And that is the issue here; there is no such thing as an average person. This means that everyone’s experience of binaural audio is different. One person might get a perfect, immersive, binaural experience, another will not. The experience can never be deterministic.

It can also be time consuming; “The majority of our sound libraries are in stereo, so it means that binaural effects have to be made from scratch and recorded on a dummy head or spatialized in post. This is time consuming and adds cost to any production,” says Whitmore.

But the appetite for immersive audio formats is still strong, and technology is helping deliver new immersive formats. And as that desire for more immersive audio continues to grow, the way listeners consume content allows for multiple versions to be created.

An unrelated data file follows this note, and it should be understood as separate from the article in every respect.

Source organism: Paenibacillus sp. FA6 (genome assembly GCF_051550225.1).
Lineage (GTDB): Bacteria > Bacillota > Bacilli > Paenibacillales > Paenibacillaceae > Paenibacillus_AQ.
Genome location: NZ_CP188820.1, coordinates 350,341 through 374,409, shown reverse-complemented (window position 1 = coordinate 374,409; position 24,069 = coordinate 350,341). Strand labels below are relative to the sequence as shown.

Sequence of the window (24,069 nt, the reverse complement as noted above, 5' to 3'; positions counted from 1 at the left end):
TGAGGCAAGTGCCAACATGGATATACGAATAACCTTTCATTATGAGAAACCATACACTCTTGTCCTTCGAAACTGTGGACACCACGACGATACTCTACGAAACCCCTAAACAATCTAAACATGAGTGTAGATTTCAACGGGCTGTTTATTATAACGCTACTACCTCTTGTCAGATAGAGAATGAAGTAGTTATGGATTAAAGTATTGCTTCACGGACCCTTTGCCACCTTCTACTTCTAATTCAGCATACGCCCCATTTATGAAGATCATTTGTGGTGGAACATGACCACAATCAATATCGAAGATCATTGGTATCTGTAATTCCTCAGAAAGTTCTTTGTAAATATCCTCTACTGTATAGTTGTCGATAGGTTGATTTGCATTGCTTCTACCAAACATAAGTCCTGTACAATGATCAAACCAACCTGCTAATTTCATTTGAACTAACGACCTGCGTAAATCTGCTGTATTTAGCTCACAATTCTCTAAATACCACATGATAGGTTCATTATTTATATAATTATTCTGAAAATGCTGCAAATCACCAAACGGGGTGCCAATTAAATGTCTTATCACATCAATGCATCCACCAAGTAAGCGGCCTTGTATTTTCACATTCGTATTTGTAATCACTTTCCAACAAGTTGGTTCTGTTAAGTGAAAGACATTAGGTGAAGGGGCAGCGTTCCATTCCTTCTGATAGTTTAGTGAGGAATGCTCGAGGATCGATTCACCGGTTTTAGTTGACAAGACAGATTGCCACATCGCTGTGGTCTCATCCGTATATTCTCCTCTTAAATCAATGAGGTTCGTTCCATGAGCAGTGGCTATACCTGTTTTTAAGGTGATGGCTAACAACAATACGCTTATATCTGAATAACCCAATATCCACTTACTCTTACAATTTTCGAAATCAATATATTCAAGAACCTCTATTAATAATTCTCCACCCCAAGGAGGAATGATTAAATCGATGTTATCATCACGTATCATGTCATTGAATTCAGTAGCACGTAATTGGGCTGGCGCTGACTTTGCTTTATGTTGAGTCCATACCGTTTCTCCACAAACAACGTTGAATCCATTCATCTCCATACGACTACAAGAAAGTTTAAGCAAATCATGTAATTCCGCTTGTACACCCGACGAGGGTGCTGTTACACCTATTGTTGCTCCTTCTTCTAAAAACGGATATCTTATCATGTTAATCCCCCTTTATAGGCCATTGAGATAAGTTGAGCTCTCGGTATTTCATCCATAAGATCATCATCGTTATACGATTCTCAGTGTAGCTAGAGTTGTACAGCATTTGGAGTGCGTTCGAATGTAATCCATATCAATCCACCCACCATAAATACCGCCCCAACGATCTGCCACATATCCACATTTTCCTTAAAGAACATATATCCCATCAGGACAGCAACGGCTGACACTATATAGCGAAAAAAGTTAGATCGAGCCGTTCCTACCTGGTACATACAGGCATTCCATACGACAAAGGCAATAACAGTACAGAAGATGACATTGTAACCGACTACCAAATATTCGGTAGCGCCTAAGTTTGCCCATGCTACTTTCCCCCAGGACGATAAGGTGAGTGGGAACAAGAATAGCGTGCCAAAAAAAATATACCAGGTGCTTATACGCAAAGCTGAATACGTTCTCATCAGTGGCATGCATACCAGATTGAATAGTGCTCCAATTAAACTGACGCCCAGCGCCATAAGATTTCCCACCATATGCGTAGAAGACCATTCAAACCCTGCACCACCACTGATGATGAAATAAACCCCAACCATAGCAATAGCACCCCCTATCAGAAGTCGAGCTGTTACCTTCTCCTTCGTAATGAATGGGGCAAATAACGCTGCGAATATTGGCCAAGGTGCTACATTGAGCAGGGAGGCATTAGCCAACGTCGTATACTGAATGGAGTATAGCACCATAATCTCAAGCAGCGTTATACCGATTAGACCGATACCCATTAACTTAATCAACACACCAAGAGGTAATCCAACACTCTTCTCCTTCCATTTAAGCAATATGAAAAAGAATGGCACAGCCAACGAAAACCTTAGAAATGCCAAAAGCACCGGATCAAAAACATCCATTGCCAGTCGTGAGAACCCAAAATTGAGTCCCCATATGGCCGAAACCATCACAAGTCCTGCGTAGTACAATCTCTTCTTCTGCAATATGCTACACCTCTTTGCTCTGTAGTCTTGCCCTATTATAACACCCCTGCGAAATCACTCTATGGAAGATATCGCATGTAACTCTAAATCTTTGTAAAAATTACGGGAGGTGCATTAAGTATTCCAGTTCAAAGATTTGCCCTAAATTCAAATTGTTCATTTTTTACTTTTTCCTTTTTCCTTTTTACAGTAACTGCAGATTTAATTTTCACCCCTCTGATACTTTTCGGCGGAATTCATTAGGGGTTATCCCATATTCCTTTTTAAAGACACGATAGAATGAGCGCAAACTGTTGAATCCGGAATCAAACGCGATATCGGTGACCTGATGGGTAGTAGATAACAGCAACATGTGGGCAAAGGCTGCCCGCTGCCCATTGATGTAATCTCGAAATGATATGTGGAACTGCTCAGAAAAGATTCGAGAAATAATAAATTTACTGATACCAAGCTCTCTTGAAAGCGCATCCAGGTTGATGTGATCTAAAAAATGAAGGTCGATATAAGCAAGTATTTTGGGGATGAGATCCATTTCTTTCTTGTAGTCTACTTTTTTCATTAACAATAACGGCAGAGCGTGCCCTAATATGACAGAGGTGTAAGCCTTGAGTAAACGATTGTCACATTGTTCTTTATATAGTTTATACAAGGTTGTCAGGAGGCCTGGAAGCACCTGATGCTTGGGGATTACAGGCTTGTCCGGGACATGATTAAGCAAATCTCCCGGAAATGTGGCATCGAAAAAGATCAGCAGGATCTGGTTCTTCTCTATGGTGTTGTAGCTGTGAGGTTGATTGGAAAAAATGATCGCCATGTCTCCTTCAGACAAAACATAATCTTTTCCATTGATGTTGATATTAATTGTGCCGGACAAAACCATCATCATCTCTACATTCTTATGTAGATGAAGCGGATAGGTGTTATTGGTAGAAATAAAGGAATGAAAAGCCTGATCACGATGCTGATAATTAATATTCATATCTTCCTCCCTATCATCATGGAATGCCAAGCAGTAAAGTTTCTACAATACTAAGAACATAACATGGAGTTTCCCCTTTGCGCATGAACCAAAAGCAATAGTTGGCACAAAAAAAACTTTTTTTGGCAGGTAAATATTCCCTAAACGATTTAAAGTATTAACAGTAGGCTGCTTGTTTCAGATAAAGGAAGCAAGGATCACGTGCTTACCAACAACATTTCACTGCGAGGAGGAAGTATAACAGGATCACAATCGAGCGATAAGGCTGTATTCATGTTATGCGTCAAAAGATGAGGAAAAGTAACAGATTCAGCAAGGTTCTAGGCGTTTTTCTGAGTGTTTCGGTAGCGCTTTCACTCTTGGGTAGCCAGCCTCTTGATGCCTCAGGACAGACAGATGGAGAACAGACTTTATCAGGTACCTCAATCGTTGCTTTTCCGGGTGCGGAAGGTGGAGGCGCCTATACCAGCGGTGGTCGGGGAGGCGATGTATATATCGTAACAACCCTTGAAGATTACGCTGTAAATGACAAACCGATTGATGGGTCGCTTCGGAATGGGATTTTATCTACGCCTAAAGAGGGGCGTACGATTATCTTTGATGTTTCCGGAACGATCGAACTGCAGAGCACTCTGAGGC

Whitmore and Churnside have been working with various audio formats to create unique listening experiences for many years, from fully immersive audio installations at the MOMA in New York for Bjork, to the Vostok-K incident, an experimental spatial audio presentation which uses listener’s phones and laptops to create an immersive listening experience in a listener’s home environment.

Andonis Anthony (actor) and the Neumann dummy head on set for Sour Hall - photo credit Simon Bray.

Andonis Anthony (actor) and the Neumann dummy head on set for Sour Hall - photo credit Simon Bray.

Whitmore claims that because digital and on-demand channels can make use of alternate versions, sound designers have a greater opportunity to push the boundaries of sound design and create alternative mixes for radio programming.